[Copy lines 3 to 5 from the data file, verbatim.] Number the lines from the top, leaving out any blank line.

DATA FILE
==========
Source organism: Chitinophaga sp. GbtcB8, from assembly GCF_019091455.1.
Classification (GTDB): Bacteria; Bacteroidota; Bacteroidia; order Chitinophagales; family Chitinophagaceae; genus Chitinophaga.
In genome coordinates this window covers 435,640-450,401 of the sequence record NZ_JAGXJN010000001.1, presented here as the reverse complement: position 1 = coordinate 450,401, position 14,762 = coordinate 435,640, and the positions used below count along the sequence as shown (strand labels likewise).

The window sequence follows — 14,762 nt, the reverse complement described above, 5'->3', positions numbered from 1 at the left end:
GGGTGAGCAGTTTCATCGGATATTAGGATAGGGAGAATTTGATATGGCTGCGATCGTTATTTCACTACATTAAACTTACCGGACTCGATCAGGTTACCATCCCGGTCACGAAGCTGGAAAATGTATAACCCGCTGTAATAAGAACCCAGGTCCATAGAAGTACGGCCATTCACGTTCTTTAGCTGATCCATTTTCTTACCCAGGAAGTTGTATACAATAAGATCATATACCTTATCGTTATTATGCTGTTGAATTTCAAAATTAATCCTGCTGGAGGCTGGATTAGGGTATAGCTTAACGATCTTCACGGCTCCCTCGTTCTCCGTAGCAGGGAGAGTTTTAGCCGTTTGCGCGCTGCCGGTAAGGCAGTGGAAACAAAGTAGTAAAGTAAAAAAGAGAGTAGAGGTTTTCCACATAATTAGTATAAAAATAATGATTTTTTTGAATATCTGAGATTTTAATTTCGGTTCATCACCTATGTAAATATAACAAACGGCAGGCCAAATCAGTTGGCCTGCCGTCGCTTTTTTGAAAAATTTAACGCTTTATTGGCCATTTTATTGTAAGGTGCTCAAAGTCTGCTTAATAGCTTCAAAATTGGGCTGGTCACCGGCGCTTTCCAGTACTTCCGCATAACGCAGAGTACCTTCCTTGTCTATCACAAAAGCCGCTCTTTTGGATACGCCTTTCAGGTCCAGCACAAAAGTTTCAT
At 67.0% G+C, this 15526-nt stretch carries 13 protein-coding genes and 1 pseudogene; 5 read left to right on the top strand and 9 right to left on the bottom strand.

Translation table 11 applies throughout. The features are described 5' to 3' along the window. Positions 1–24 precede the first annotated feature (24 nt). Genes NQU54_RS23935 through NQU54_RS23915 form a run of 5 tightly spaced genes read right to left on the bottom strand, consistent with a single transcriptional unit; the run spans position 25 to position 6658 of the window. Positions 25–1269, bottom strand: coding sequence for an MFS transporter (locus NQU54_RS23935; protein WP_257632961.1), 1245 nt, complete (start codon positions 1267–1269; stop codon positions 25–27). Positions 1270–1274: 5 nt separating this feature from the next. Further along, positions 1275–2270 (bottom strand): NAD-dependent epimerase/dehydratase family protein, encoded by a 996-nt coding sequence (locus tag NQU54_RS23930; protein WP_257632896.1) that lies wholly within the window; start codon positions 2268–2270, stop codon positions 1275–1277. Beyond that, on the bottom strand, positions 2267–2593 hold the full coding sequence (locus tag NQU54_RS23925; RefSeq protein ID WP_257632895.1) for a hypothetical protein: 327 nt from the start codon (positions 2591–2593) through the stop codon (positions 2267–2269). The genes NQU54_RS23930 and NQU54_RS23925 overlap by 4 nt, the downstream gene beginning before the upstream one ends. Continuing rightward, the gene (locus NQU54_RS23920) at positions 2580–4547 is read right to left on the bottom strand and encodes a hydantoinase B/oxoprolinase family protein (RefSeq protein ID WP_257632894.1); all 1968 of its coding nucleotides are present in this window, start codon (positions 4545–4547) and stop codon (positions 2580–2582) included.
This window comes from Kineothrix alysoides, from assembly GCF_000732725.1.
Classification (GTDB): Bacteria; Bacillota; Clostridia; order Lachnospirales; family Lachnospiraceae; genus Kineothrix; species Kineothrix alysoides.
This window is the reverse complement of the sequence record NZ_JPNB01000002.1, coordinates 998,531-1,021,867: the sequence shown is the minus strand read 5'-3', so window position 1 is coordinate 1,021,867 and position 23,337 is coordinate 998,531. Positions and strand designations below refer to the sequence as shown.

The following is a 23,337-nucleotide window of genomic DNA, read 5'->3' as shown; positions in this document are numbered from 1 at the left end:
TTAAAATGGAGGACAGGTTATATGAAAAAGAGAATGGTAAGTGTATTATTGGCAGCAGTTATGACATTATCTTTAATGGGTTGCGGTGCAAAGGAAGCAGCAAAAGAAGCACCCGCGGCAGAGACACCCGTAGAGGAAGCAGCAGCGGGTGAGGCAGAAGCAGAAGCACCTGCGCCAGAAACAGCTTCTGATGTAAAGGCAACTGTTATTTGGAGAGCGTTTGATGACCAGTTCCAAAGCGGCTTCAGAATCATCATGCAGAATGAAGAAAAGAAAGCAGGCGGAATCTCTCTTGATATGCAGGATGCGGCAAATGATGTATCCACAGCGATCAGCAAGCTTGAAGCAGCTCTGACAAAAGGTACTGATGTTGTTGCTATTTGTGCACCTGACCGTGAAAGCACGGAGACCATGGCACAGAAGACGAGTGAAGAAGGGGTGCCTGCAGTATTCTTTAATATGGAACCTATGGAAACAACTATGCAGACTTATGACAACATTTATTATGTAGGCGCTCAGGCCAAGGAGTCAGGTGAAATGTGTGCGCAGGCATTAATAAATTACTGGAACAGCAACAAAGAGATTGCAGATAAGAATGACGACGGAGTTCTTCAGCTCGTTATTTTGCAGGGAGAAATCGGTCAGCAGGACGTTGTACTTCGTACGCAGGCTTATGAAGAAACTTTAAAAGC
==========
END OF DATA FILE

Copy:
In genome coordinates this window covers 435,640-450,401 of the sequence record NZ_JAGXJN010000001.1, presented here as the reverse complement: position 1 = coordinate 450,401, position 14,762 = coordinate 435,640, and the positions used below count along the sequence as shown (strand labels likewise).

The window sequence follows — 14,762 nt, the reverse complement described above, 5'->3', positions numbered from 1 at the left end:
GGGTGAGCAGTTTCATCGGATATTAGGATAGGGAGAATTTGATATGGCTGCGATCGTTATTTCACTACATTAAACTTACCGGACTCGATCAGGTTACCATCCCGGTCACGAAGCTGGAAAATGTATAACCCGCTGTAATAAGAACCCAGGTCCATAGAAGTACGGCCATTCACGTTCTTTAGCTGATCCATTTTCTTACCCAGGAAGTTGTATACAATAAGATCATATACCTTATCGTTATTATGCTGTTGAATTTCAAAATTAATCCTGCTGGAGGCTGGATTAGGGTATAGCTTAACGATCTTCACGGCTCCCTCGTTCTCCGTAGCAGGGAGAGTTTTAGCCGTTTGCGCGCTGCCGGTAAGGCAGTGGAAACAAAGTAGTAAAGTAAAAAAGAGAGTAGAGGTTTTCCACATAATTAGTATAAAAATAATGATTTTTTTGAATATCTGAGATTTTAATTTCGGTTCATCACCTATGTAAATATAACAAACGGCAGGCCAAATCAGTTGGCCTGCCGTCGCTTTTTTGAAAAATTTAACGCTTTATTGGCCATTTTATTGTAAGGTGCTCAAAGTCTGCTTAATAGCTTCAAAATTGGGCTGGTCACCGGCGCTTTCCAGTACTTCCGCATAACGCAGAGTACCTTCCTTGTCTATCACAAAAGCCGCTCTTTTGGATACGCCTTTCAGGTCCAGCACAAAAGTTTCAT